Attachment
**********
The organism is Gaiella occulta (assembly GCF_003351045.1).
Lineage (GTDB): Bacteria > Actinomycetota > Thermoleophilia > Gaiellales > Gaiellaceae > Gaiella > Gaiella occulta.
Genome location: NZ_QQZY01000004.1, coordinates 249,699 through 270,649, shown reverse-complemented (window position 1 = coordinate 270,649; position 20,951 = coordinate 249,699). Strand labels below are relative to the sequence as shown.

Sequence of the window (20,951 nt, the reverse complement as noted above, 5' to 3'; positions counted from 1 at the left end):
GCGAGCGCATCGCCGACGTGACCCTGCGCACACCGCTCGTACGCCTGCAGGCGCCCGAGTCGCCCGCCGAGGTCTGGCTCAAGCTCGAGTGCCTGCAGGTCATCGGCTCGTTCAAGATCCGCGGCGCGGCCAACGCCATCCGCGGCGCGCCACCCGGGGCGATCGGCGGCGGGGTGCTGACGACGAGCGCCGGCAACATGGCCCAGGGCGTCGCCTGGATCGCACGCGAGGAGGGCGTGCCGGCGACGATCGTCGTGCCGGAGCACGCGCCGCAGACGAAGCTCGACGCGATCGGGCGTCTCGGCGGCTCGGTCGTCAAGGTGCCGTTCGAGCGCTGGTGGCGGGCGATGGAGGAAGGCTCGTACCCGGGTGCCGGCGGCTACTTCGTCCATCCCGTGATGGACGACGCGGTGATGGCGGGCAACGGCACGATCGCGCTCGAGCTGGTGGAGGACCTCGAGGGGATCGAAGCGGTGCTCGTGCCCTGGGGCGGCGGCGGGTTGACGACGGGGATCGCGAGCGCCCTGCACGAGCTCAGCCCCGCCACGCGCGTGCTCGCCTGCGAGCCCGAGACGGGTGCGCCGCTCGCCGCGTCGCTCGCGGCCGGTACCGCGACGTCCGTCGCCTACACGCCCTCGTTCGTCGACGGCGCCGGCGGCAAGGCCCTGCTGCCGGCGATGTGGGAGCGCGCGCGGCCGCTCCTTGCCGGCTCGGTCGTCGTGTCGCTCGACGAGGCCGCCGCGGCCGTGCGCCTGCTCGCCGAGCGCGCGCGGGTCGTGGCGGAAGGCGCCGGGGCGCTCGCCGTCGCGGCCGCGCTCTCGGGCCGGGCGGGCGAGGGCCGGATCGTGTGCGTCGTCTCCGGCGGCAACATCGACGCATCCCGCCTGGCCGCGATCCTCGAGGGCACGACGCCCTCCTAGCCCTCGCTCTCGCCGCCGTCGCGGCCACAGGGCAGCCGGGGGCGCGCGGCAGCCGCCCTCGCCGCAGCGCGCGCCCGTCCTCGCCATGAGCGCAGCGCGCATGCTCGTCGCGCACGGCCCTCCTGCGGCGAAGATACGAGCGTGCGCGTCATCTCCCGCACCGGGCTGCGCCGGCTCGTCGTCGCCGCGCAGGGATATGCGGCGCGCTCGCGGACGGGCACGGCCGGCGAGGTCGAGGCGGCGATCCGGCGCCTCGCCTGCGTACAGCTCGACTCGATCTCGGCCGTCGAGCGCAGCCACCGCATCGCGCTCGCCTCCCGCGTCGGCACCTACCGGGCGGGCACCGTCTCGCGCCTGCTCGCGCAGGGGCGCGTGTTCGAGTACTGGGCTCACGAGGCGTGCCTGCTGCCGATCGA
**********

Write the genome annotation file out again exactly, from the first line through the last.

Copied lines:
The organism is Gaiella occulta (assembly GCF_003351045.1).
Lineage (GTDB): Bacteria > Actinomycetota > Thermoleophilia > Gaiellales > Gaiellaceae > Gaiella > Gaiella occulta.
Genome location: NZ_QQZY01000004.1, coordinates 249,699 through 270,649, shown reverse-complemented (window position 1 = coordinate 270,649; position 20,951 = coordinate 249,699). Strand labels below are relative to the sequence as shown.

Sequence of the window (20,951 nt, the reverse complement as noted above, 5' to 3'; positions counted from 1 at the left end):
GCGAGCGCATCGCCGACGTGACCCTGCGCACACCGCTCGTACGCCTGCAGGCGCCCGAGTCGCCCGCCGAGGTCTGGCTCAAGCTCGAGTGCCTGCAGGTCATCGGCTCGTTCAAGATCCGCGGCGCGGCCAACGCCATCCGCGGCGCGCCACCCGGGGCGATCGGCGGCGGGGTGCTGACGACGAGCGCCGGCAACATGGCCCAGGGCGTCGCCTGGATCGCACGCGAGGAGGGCGTGCCGGCGACGATCGTCGTGCCGGAGCACGCGCCGCAGACGAAGCTCGACGCGATCGGGCGTCTCGGCGGCTCGGTCGTCAAGGTGCCGTTCGAGCGCTGGTGGCGGGCGATGGAGGAAGGCTCGTACCCGGGTGCCGGCGGCTACTTCGTCCATCCCGTGATGGACGACGCGGTGATGGCGGGCAACGGCACGATCGCGCTCGAGCTGGTGGAGGACCTCGAGGGGATCGAAGCGGTGCTCGTGCCCTGGGGCGGCGGCGGGTTGACGACGGGGATCGCGAGCGCCCTGCACGAGCTCAGCCCCGCCACGCGCGTGCTCGCCTGCGAGCCCGAGACGGGTGCGCCGCTCGCCGCGTCGCTCGCGGCCGGTACCGCGACGTCCGTCGCCTACACGCCCTCGTTCGTCGACGGCGCCGGCGGCAAGGCCCTGCTGCCGGCGATGTGGGAGCGCGCGCGGCCGCTCCTTGCCGGCTCGGTCGTCGTGTCGCTCGACGAGGCCGCCGCGGCCGTGCGCCTGCTCGCCGAGCGCGCGCGGGTCGTGGCGGAAGGCGCCGGGGCGCTCGCCGTCGCGGCCGCGCTCTCGGGCCGGGCGGGCGAGGGCCGGATCGTGTGCGTCGTCTCCGGCGGCAACATCGACGCATCCCGCCTGGCCGCGATCCTCGAGGGCACGACGCCCTCCTAGCCCTCGCTCTCGCCGCCGTCGCGGCCACAGGGCAGCCGGGGGCGCGCGGCAGCCGCCCTCGCCGCAGCGCGCGCCCGTCCTCGCCATGAGCGCAGCGCGCATGCTCGTCGCGCACGGCCCTCCTGCGGCGAAGATACGAGCGTGCGCGTCATCTCCCGCACCGGGCTGCGCCGGCTCGTCGTCGCCGCGCAGGGATATGCGGCGCGCTCGCGGACGGGCACGGCCGGCGAGGTCGAGGCGGCGATCCGGCGCCTCGCCTGCGTACAGCTCGACTCGATCTCGGCCGTCGAGCGCAGCCACCGCATCGCGCTCGCCTCCCGCGTCGGCACCTACCGGGCGGGCACCGTCTCGCGCCTGCTCGCGCAGGGGCGCGTGTTCGAGTACTGGGCTCACGAGGCGTGCCTGCTGCCGATCGA